July. 9, 2013
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KISS Level 1. 4. - Coordinating Conjunctions, Compounds, and Style

Notes for Teachers
Instructional Material
Ex 1 Mixed Compounds
Ex 2 Compound Finite Verbs
Ex 3 Compound Complements
Ex 4 - Writing Sentences with Compounds
Ex 5 - Sentence Combining
Ex 6 - Sentence Decombining
Ex 7 - A Passage for Analysis
Ex 8 - Treasure Hunt / Creating an Exercise
Other Exercises
Notes for Teachers

Objectives

     The exercises on compounds are intended to help students identify all the components in a compound. (You'll find that if you do not reinforce the idea, some students will find one of several compounds--and stop there.) But because compounding is an important stylistic aspect of writing, most of these exercises are intended to provide stylistic models for writing. Their objective is to nudge students toward giving specific examples in their writing. Instead of writing "We bought groceries," students should be able to give specifics, such as E. B. White's"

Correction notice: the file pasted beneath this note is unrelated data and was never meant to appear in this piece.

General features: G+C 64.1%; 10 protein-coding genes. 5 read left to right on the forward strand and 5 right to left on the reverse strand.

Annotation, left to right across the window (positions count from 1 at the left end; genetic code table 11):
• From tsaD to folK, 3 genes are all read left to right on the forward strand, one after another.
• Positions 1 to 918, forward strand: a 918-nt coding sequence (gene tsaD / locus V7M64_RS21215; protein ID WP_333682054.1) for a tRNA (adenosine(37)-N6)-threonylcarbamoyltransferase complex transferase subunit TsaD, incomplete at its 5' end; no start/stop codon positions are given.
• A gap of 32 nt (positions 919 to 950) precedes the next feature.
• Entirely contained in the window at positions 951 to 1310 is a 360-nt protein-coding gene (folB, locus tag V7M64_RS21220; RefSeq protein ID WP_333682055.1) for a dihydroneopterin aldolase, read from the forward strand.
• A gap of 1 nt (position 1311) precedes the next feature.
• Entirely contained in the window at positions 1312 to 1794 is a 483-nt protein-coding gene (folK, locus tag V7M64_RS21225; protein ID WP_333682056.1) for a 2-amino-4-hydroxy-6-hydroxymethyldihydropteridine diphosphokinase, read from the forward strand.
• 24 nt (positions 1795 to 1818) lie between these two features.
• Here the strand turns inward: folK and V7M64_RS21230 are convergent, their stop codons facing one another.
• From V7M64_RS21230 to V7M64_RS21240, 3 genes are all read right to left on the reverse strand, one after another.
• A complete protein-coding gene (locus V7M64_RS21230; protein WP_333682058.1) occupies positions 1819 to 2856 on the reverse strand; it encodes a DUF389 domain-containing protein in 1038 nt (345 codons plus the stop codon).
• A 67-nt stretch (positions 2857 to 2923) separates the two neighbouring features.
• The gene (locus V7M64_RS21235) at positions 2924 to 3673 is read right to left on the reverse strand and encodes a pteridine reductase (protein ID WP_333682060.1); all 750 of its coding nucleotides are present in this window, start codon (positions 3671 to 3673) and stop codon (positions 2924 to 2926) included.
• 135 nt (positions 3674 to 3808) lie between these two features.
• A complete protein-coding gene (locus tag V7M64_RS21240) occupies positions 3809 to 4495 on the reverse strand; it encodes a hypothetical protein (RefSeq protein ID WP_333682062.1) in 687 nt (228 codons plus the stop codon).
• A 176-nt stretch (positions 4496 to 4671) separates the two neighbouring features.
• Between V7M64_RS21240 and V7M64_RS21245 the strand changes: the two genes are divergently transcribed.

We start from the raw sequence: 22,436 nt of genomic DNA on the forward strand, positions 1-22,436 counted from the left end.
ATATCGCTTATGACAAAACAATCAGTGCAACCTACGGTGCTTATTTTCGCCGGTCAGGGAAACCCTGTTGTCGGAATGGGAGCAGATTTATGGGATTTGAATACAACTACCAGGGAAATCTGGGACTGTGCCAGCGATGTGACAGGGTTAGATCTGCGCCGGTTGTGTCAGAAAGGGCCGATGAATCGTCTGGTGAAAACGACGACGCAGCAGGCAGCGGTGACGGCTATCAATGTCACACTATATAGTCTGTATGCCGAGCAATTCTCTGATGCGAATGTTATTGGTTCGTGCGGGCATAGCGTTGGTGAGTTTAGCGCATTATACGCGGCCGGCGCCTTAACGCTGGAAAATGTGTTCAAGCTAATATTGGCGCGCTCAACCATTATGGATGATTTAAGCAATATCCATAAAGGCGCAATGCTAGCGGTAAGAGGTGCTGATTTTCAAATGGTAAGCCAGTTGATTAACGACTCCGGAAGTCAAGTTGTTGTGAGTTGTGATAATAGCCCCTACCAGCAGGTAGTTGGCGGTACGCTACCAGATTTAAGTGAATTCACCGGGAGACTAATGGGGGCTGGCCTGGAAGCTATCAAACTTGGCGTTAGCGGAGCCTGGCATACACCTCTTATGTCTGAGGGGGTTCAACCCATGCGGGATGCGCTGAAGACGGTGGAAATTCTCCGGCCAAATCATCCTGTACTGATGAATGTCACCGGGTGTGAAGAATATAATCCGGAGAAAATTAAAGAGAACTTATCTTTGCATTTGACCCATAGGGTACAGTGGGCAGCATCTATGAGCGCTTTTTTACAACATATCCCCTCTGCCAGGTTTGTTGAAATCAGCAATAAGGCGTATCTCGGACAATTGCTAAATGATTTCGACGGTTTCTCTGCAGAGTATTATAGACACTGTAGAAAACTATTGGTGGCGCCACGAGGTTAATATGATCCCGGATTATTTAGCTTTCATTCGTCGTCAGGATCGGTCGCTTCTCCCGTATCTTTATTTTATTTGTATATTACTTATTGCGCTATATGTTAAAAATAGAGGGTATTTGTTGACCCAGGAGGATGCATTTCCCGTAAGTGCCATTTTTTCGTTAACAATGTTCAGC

A bird doesn't have to go to a supermarket and buy a dozen eggs and a pound of butter and two rolls of paper towels and a TV dinner and a can of Ajax and a can of tomato juice and a pound and a half of ground round steak and a can of sliced peaches and two quarts of fat-free milk and a bottle of stuffed olives.
(See Exercise # 5 from The Trumpet of the Swan.) The ability to support abstract statements is not just an aspect of good writing, it is imperative to inductive thinking. Too many people make general statements, and, if asked for specifics, are unable to give any.

What Is a "Coordinating" Conjunction?

      At some point in their work, students should learn the name "coordinating conjunctions." But I doubt that they absolutely need this term when they are working at this KISS Level. Most grammar textbooks get things backwards -- they teach the term, but students rarely get the concept. Often, the concept should come first, then the name. Teaching in this way is relatively simple -- have the students learn and remember that

"And," "or," and "but" join equal grammatical things.
"Things" here means words or constructions that have the same grammatical function -- subjects to subjects, verbs to verbs, prepositional phrases to prepositional phrases, etc.
     Some textbooks add "either ... or" and "neither ... nor" to the list, but these are simply emphatic ("either") and negated ("neither") version of "or." "And" and "or" are sweet little words that always and only behave as coordinating conjunctions.